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Clinical outcome of endoscopic balloon dilatations employed in benign paediatric oesophageal pathologies

J Minim Access Surg. 2022 Jul 6. doi: 10.4103/jmas.jmas_79_22. Online ahead of print.


BACKGROUND: Oesophageal dilatations can be done either by bougies or balloons for differing aetiologies in children. We investigated the efficacy and safety of endoscopic balloon dilatations (EBDs) employed by a single surgeon.

PATIENTS AND METHODS: Relevant data over 12 years were retrospectively evaluated with an ethical committee approval.

RESULTS: Ninety-seven children underwent 514 EBD with a median EBD of 3 (1-50). The primary diagnoses were oesophageal atresia (OA) in 51 children, corrosive ingestion in 21, peptic strictures in 13, achalasia in 8 and congenital oesophageal stenosis in 4. The balloon size varied between 3 and 30 mm. The EBD was successfully ended in 72 patients and unsuccessful in six patients. Six children are still under EBD and 13 are lost to follow-up. The overall success rate was 92%. The age at the time of first dilatation was the youngest in OA group followed by corrosive strictures. The balloon sizes differed regarding the age of the patients with larger balloons used as the patient age increased. The sizes of the balloons used at the first and the last EBD differed among diagnostic groups. The total number of dilatations or the time interval between the first and the last EBD dilatation did not show a statistically significant difference among groups. The anatomical type of OA or the height of corrosive stricture revealed no significant difference in any of the above parameters. A transmural oesophageal perforation occurred during 2 (0.4%) EBD sessions.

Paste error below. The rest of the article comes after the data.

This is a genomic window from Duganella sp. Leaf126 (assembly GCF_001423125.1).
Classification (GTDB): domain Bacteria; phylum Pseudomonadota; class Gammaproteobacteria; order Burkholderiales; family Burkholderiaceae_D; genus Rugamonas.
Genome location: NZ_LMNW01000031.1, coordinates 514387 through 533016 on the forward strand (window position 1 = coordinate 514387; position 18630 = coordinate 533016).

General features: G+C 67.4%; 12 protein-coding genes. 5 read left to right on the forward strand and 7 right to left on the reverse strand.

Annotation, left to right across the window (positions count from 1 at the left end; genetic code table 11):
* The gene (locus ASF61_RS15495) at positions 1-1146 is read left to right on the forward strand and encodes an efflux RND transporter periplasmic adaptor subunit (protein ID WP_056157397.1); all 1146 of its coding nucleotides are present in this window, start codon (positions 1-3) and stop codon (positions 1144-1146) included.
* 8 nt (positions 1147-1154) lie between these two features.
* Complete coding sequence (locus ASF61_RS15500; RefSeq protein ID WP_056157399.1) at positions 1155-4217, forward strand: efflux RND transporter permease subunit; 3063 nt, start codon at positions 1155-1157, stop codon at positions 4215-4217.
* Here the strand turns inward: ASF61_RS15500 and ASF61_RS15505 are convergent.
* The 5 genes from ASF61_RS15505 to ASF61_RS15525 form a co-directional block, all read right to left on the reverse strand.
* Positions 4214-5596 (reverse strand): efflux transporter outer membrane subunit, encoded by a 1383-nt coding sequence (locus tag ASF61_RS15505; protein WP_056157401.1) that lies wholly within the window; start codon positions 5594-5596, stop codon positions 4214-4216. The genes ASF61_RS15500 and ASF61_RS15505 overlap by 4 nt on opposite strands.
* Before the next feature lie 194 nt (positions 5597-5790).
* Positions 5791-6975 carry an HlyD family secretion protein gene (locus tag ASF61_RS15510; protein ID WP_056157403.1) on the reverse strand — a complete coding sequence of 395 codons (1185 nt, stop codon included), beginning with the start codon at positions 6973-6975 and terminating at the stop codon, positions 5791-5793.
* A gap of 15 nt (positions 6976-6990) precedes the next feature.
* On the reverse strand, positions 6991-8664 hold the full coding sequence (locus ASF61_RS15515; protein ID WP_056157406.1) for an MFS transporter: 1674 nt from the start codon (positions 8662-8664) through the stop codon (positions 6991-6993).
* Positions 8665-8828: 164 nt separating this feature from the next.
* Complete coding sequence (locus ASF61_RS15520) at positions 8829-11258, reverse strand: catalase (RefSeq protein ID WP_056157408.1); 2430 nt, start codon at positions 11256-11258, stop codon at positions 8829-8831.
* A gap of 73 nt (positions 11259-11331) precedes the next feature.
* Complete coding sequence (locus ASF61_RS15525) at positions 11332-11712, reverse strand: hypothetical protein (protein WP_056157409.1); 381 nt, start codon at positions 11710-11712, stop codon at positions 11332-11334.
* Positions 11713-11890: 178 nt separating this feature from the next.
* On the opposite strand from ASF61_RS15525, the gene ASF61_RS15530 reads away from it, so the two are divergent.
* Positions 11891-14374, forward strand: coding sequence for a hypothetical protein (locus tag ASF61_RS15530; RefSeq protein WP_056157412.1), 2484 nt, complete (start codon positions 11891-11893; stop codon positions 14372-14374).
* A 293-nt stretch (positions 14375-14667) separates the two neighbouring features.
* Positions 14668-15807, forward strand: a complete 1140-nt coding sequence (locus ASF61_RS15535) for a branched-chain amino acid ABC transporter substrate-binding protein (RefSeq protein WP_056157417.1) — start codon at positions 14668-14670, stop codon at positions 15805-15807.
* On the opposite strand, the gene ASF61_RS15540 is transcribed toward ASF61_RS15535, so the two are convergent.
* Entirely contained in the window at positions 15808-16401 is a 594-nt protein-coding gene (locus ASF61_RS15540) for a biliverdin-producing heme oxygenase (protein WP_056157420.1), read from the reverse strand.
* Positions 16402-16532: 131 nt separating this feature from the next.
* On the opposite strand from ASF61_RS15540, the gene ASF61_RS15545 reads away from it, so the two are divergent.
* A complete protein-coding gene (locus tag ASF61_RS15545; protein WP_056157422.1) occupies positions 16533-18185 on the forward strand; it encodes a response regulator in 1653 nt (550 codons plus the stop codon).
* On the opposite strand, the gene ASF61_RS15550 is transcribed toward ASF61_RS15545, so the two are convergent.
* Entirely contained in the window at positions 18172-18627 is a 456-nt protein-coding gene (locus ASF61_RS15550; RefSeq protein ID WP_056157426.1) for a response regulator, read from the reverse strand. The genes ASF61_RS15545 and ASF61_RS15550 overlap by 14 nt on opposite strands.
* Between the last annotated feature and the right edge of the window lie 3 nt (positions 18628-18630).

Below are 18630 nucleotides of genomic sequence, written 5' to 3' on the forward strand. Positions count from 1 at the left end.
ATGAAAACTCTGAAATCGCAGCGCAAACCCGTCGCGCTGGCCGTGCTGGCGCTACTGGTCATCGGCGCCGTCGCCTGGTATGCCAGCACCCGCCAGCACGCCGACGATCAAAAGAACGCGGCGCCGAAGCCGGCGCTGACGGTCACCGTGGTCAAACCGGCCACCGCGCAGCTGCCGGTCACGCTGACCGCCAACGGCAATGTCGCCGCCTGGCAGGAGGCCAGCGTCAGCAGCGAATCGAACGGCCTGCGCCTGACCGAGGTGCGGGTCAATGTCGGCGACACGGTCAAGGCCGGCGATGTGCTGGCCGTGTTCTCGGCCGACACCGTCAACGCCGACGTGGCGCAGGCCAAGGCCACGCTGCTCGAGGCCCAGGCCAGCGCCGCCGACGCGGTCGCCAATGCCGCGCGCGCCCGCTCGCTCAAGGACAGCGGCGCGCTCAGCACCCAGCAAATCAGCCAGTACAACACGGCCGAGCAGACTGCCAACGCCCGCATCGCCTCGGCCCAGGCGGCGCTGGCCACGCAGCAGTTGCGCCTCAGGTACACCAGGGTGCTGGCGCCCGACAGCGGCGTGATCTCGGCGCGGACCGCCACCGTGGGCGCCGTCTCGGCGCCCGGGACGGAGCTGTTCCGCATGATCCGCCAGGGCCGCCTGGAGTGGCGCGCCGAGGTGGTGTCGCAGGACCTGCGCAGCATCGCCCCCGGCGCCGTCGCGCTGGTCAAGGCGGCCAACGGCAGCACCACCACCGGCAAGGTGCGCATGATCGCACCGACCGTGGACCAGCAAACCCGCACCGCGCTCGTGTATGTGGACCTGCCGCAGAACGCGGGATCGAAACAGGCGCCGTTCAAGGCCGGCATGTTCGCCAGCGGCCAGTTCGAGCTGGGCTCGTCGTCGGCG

CONCLUSIONS: EBD is an effective mean in relieving paediatric oesophageal pathologies with a variety of aetiologies and has a low complication rate.

PMID:35915522 | DOI:10.4103/jmas.jmas_79_22

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